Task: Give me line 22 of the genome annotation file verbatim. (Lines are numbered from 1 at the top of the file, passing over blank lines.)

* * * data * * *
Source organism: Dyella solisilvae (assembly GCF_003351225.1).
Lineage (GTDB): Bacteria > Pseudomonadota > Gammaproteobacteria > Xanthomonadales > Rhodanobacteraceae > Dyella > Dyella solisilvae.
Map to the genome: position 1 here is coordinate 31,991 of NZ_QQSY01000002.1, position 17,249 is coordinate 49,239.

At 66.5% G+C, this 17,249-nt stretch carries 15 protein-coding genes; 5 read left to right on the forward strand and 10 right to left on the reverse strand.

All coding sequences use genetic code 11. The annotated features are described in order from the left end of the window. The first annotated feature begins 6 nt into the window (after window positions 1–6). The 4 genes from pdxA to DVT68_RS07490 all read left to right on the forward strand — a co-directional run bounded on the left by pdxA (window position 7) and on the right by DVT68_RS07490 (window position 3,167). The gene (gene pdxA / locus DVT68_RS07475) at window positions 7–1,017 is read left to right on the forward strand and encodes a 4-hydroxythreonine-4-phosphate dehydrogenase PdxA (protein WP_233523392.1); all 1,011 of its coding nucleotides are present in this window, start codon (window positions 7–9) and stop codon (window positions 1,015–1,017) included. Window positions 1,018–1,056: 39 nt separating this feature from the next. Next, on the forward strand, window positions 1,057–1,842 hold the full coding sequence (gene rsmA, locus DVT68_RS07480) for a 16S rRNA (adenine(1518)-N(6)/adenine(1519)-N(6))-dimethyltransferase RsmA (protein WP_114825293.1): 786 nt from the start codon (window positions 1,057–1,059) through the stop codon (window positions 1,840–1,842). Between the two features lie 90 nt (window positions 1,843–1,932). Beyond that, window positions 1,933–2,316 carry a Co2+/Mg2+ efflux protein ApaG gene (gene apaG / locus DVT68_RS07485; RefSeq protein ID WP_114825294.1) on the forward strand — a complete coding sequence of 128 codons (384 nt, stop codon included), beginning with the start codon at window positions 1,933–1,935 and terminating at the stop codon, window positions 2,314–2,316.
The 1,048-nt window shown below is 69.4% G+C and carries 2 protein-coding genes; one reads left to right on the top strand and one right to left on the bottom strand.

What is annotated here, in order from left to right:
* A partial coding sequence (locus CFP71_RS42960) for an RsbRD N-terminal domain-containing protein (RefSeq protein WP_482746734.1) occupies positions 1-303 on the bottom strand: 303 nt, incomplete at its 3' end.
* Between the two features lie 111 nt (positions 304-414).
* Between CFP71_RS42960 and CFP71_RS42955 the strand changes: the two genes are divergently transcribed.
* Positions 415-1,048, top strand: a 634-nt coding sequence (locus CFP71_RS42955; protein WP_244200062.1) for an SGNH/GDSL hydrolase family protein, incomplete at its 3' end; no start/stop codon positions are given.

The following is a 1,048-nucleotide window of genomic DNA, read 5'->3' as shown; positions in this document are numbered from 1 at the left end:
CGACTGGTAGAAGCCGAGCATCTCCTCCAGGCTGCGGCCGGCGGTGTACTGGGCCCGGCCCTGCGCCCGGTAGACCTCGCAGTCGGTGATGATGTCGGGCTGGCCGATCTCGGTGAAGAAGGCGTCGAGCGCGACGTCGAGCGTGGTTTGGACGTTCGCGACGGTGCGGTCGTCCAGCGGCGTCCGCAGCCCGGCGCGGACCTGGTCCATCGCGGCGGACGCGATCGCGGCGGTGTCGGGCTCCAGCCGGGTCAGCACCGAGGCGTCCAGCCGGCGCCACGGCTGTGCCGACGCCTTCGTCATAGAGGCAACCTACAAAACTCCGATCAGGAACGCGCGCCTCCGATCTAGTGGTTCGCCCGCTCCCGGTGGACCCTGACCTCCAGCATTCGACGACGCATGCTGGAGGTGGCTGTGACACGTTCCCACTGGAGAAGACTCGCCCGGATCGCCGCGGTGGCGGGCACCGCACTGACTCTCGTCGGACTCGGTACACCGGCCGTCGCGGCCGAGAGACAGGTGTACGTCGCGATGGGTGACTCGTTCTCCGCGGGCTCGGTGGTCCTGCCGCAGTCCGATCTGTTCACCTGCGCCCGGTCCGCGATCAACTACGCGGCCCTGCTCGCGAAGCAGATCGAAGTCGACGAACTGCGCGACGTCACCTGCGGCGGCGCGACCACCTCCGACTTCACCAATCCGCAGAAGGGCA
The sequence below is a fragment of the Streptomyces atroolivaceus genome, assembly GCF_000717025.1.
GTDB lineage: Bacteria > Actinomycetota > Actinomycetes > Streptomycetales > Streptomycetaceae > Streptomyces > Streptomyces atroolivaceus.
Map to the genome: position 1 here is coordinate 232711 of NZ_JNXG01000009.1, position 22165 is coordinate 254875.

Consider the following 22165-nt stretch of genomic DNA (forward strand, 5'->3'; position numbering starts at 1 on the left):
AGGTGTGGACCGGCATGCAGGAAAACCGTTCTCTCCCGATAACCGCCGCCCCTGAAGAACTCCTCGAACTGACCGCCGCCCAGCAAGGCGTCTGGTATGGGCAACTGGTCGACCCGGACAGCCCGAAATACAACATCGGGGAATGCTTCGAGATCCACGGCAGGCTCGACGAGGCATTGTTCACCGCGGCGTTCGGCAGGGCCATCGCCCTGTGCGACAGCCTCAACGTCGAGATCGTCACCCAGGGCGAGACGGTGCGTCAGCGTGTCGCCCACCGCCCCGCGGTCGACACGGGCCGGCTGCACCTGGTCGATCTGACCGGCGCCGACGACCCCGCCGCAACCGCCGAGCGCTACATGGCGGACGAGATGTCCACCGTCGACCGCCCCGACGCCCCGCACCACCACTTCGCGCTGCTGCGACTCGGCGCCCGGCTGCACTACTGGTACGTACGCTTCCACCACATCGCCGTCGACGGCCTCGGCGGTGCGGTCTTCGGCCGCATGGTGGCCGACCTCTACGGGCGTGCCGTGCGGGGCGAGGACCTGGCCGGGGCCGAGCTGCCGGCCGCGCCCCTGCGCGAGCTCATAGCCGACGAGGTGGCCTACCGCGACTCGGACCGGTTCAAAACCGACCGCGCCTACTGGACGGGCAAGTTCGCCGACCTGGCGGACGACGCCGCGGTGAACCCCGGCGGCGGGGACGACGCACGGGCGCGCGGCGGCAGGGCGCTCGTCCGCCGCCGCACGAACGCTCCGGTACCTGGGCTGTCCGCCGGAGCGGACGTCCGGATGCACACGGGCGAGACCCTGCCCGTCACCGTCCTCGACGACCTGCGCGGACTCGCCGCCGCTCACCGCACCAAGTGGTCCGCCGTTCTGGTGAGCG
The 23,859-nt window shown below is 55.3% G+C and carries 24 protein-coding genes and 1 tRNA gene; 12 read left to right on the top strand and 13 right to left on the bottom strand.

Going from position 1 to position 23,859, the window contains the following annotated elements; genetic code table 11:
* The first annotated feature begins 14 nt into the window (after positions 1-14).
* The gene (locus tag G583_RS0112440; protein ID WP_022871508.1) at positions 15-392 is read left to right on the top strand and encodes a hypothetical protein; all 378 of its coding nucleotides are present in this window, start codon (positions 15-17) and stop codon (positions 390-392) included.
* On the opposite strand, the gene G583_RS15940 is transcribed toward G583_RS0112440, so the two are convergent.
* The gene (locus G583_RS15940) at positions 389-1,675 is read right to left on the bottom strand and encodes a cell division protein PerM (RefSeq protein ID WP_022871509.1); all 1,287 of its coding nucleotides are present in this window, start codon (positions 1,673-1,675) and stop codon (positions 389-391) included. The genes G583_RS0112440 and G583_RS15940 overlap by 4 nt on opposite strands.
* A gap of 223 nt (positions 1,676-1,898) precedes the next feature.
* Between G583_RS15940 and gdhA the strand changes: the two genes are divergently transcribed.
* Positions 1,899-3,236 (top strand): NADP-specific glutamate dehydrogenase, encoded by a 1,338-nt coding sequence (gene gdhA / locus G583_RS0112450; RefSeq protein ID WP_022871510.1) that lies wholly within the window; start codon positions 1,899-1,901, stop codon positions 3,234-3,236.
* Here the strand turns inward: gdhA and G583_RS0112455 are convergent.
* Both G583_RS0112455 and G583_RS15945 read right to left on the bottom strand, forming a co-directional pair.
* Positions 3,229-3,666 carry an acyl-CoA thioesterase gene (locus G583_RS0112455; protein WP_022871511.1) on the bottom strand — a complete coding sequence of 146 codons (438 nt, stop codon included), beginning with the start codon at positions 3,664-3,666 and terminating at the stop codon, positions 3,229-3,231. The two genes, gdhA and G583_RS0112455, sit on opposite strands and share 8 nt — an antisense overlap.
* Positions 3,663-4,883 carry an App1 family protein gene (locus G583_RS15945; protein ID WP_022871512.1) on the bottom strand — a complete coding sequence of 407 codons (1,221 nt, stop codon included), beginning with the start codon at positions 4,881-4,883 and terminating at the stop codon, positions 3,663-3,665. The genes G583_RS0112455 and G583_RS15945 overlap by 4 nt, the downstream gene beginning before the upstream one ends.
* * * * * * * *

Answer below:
* The gene (locus tag G583_RS0112440; protein ID WP_022871508.1) at positions 15-392 is read left to right on the top strand and encodes a hypothetical protein; all 378 of its coding nucleotides are present in this window, start codon (positions 15-17) and stop codon (positions 390-392) included.